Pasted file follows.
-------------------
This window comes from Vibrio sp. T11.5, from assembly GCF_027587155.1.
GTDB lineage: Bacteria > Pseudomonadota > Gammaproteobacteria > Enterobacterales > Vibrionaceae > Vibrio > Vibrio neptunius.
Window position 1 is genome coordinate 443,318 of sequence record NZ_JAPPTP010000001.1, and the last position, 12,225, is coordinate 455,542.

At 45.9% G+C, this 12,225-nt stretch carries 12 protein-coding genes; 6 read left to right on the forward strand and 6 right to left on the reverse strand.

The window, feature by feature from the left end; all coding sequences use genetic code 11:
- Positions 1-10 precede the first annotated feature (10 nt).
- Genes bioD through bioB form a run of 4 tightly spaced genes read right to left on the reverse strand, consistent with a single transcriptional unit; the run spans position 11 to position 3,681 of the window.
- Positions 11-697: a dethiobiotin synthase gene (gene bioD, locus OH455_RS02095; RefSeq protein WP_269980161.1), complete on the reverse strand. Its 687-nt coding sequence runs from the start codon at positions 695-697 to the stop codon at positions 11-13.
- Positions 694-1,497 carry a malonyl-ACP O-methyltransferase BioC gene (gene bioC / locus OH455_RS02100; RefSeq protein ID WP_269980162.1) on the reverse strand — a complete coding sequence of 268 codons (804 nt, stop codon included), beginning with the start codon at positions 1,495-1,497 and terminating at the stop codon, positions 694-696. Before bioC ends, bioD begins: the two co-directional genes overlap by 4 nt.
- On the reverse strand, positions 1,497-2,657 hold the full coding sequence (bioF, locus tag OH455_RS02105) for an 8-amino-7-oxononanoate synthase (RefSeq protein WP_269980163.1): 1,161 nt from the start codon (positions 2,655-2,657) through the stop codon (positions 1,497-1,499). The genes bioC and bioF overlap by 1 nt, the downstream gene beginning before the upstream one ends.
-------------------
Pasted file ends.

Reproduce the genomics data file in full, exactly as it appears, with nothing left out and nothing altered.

This window comes from Vibrio sp. T11.5, from assembly GCF_027587155.1.
GTDB lineage: Bacteria > Pseudomonadota > Gammaproteobacteria > Enterobacterales > Vibrionaceae > Vibrio > Vibrio neptunius.
Window position 1 is genome coordinate 443,318 of sequence record NZ_JAPPTP010000001.1, and the last position, 12,225, is coordinate 455,542.

At 45.9% G+C, this 12,225-nt stretch carries 12 protein-coding genes; 6 read left to right on the forward strand and 6 right to left on the reverse strand.

The window, feature by feature from the left end; all coding sequences use genetic code 11:
- Positions 1-10 precede the first annotated feature (10 nt).
- Genes bioD through bioB form a run of 4 tightly spaced genes read right to left on the reverse strand, consistent with a single transcriptional unit; the run spans position 11 to position 3,681 of the window.
- Positions 11-697: a dethiobiotin synthase gene (gene bioD, locus OH455_RS02095; RefSeq protein WP_269980161.1), complete on the reverse strand. Its 687-nt coding sequence runs from the start codon at positions 695-697 to the stop codon at positions 11-13.
- Positions 694-1,497 carry a malonyl-ACP O-methyltransferase BioC gene (gene bioC / locus OH455_RS02100; RefSeq protein ID WP_269980162.1) on the reverse strand — a complete coding sequence of 268 codons (804 nt, stop codon included), beginning with the start codon at positions 1,495-1,497 and terminating at the stop codon, positions 694-696. Before bioC ends, bioD begins: the two co-directional genes overlap by 4 nt.
- On the reverse strand, positions 1,497-2,657 hold the full coding sequence (bioF, locus tag OH455_RS02105) for an 8-amino-7-oxononanoate synthase (RefSeq protein WP_269980163.1): 1,161 nt from the start codon (positions 2,655-2,657) through the stop codon (positions 1,497-1,499). The genes bioC and bioF overlap by 1 nt, the downstream gene beginning before the upstream one ends.